Telstra had developed the enabling technology, and initially ran a pilot project involving five traffic lights in the coastal NSW city of Wollongong. While it showed promising real-world results, Telstra needed to understand the impact that prioritising freight traffic would have on the rest of the road network.

“Telstra has really great technology in this space,” says Dr Borovica-Gajic. “They have a capability to connect freight vehicles and send their positions to an intelligent traffic management system.

“But where they needed our expertise, prior to real-life deployment, was in understanding the broader impact on city-level traffic.”

That’s where the University of Melbourne’s traffic simulator, the Scalable Microscopic Adaptive Road Traffic Simulator, otherwise known as SMARTS, came in. After the Australian Integrated Multimodal EcoSystem (AIMES) platform captures data directly from Melbourne's streets via a network of sensors, SMARTS integrates with the AIMES platform to obtain this data. SMARTS then runs a live simulation of the city’s traffic networks, creating an invaluable source of information for researchers.

“We have connected devices and smart cameras throughout the city, collecting data about traffic density,” says Dr Borovica-Gajic. “We can then leverage this data to dynamically optimise the traffic flow.”

The researchers took Telstra’s real-world data from the pilot project in Wollongong and fed it into the SMARTS traffic simulator to determine what would happen if the same strategy was deployed in Melbourne.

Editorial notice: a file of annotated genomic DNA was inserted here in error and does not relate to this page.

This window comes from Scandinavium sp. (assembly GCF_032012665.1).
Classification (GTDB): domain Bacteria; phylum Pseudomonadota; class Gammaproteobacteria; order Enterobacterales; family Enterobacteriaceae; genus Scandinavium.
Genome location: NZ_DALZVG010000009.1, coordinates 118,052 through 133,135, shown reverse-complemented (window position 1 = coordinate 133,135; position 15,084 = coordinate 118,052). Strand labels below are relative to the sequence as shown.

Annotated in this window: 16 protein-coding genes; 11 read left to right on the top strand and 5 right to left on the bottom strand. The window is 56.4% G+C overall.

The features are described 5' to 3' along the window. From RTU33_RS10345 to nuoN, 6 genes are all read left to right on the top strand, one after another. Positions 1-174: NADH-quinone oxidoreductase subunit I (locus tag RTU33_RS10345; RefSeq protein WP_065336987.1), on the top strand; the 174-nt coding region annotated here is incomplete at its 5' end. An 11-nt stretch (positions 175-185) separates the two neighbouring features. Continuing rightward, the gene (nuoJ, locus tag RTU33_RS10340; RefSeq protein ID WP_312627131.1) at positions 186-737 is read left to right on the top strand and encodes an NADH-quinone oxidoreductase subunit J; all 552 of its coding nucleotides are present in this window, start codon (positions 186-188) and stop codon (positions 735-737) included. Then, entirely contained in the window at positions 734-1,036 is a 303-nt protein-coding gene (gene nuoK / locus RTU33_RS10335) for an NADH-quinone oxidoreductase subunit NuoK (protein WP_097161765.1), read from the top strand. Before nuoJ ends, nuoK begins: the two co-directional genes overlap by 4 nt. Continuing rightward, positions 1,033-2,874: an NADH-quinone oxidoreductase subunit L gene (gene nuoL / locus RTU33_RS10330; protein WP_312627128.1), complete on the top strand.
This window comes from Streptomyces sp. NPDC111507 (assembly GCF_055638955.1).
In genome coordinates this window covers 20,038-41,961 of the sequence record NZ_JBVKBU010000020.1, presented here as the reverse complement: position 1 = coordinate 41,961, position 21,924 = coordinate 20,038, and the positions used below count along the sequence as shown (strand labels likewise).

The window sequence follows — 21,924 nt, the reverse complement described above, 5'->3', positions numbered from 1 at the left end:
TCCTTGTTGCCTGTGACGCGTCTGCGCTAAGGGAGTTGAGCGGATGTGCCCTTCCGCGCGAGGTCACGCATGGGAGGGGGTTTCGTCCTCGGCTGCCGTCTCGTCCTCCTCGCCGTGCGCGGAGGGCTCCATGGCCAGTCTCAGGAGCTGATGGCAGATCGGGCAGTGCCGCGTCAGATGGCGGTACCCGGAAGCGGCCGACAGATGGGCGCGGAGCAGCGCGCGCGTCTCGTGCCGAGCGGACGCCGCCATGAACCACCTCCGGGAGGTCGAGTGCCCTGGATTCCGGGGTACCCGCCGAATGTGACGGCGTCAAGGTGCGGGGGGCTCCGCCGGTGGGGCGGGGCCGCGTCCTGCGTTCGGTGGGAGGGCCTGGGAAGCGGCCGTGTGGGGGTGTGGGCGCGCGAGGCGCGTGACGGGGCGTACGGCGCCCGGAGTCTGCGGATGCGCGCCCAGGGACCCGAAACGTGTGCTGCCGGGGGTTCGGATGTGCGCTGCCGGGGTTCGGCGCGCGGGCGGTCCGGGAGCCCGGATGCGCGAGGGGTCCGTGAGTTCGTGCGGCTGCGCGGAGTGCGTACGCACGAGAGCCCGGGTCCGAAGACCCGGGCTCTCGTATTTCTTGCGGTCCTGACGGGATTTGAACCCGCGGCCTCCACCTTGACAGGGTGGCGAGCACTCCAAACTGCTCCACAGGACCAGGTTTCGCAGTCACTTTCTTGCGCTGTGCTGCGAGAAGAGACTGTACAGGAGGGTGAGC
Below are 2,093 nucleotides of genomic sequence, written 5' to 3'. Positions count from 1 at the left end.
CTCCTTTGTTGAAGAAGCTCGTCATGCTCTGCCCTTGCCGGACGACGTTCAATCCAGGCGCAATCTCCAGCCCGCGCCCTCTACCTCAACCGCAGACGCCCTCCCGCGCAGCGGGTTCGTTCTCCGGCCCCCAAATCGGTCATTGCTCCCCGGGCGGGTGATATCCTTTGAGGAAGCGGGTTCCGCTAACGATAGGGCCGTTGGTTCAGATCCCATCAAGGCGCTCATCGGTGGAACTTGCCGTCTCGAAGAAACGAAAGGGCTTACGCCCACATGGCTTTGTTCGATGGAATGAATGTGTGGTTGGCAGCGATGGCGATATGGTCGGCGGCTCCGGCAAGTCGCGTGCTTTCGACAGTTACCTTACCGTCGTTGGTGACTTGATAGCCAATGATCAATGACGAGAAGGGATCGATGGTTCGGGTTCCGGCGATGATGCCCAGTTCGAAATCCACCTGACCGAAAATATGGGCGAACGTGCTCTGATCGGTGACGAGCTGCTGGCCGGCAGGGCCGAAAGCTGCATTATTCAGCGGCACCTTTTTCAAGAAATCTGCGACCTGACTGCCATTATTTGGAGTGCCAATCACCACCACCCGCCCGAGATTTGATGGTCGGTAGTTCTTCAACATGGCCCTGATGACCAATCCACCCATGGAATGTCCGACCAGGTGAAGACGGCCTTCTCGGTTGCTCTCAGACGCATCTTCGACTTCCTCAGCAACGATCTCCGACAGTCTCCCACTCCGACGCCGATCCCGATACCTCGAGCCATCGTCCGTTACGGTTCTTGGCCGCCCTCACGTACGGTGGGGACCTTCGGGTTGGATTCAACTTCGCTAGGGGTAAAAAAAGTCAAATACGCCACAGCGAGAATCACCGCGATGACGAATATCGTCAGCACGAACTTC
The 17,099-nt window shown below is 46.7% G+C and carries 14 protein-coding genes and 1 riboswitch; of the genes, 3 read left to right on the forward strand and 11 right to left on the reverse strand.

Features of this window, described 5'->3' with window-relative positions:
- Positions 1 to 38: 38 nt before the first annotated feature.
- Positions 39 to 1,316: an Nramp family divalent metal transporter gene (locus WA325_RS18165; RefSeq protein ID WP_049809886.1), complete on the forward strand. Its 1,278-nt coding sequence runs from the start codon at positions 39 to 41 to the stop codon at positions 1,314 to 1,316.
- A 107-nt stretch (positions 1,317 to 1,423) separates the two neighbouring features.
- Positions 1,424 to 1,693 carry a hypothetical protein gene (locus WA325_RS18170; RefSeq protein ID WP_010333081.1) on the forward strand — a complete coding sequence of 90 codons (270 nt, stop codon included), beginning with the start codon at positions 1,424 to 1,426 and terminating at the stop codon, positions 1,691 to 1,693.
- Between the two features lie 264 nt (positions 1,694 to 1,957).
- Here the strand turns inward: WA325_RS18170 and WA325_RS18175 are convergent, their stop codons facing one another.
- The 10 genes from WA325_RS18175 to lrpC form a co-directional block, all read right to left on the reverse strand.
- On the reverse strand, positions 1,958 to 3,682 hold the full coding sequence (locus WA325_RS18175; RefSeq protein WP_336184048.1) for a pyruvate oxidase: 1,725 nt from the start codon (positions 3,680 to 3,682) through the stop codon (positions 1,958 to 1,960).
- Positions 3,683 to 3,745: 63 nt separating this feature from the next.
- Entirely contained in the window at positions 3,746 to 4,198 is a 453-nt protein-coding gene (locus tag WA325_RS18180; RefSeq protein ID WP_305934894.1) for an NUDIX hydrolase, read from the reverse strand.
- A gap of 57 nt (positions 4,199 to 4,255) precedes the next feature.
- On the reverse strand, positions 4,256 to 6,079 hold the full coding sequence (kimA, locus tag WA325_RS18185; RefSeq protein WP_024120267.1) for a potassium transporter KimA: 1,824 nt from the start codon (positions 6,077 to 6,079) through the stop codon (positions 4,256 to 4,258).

The results demonstrated that AIM strategies can help improve freight vehicle performance with minimal impact on other vehicles in realistic traffic environments. The aim, ultimately, is for the research to help traffic engineers develop freight vehicle prioritisation solutions. And as more real-world AIM data becomes available in the future, the researchers plan to calibrate their simulations further.

An ongoing partnership

Partnering with the University’s interdisciplinary transport research group gave Telstra access to a long-term perspective and the capacity to simulate the impact of their technology on a broad scale, says Gilbert Oppy, a Senior Technology Specialist at Telstra.

“I could bring a practical lens to the project, and act as a kind of bridge between what’s happening in industry and the research that the University of Melbourne is doing.”

With autonomous vehicles set to become more common on our roads, Oppy says it’s the kind of research that will grow in importance.

“[Autonomous vehicles are] going to get pretty big in Australia in the coming decades, and a key part of that is having vehicles that can talk to one another, and the infrastructure to make that a reality.”

Telstra and the University of Melbourne have a joint research fund, and Oppy foresees more ground-breaking research down the track.

“The researchers have been very open to industry input. They wanted to know what could be done, and what would be useful for us. Based on the success of this project, it’s hoped that we can continue in this collaborative vein.”

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First published on 18 May 2023.